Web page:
In her first speech, Antigone seems a dangerous woman, well on her way to going over the edge.She knows she has nothing to lose, telling Ismene, “Do you know one, I ask you, one grief / that Zeus will not perfect for the two of us / while we still live and breathe?(Oedipus the King, 1068–1078) The audience, familiar with the Oedipus story, almost does not want to listen to these self-assured lines, spoken by Jocasta, wherein she treats incest with a startling lightness that will come back to haunt her.What makes these lines tragic is that Jocasta has no reason to know that what she says is foolish, ironic, or, simply, wrong.Therefore we must defend the men who live by law, never let some woman triumph over us.
Antigone says that griefs are “handed down” in Oedipus’s family, implicitly comparing grief to a family heirloom.
” Before we even have time to imagine what the next grief might be, Antigone reveals it: Creon will not allow her brother Polynices to be buried.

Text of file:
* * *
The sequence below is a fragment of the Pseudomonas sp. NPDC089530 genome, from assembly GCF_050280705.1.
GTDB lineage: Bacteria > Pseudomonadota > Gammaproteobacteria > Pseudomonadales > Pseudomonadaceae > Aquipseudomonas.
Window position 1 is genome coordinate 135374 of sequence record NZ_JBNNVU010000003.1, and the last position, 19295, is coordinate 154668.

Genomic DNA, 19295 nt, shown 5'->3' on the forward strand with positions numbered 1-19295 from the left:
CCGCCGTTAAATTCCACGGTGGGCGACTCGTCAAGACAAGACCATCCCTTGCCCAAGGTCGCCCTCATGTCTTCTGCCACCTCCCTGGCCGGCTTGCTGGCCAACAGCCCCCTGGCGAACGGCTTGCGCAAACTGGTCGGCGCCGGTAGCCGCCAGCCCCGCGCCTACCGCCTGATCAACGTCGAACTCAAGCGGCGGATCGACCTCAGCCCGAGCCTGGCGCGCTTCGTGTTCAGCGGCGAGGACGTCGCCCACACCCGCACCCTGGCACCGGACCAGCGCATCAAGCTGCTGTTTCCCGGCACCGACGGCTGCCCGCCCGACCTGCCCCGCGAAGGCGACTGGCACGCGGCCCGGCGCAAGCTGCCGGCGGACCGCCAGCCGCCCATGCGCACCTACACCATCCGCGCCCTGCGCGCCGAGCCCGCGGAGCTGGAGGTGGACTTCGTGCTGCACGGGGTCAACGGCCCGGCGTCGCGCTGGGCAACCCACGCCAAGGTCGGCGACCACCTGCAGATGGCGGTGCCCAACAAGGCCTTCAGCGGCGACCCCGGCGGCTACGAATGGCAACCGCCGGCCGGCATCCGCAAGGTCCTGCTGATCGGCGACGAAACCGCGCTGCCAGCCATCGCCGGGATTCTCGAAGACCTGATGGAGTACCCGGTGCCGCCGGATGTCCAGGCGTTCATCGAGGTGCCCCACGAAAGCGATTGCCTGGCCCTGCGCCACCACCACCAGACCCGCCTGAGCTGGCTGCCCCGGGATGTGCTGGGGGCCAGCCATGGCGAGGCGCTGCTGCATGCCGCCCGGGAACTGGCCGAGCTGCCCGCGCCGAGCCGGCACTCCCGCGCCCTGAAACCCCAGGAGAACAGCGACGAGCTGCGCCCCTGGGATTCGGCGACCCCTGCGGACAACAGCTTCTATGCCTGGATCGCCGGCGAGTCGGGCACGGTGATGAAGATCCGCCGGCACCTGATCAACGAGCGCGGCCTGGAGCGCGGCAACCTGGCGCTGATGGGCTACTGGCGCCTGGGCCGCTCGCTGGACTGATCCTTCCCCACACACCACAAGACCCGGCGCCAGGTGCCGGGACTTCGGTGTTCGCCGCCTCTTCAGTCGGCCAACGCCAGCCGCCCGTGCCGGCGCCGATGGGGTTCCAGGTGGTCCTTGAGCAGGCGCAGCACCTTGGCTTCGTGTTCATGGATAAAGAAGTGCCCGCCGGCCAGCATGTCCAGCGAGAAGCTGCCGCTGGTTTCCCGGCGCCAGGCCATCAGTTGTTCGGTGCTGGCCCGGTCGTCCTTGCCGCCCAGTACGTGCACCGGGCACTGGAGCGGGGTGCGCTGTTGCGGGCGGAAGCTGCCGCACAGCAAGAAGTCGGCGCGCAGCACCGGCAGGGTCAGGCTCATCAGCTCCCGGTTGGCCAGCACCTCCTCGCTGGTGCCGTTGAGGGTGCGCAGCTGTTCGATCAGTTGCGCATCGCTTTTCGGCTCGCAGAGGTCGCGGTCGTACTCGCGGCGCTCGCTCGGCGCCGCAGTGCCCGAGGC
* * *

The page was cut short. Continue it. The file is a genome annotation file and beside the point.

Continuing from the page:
Ismene, on the other hand, like the audience, is one step behind.
Although she survived the accident, she sustained severe brain injuries.
Those injuries, according to the complaint, left her unable to care for herself or consent to a sexual encounter.
A bombshell civil suit claims that the employees of the Brian Center Health and Rehabilitation Center in Yanceyville planned the rape of Ashley Wodhanil and tried to destroy the evidence after it happened.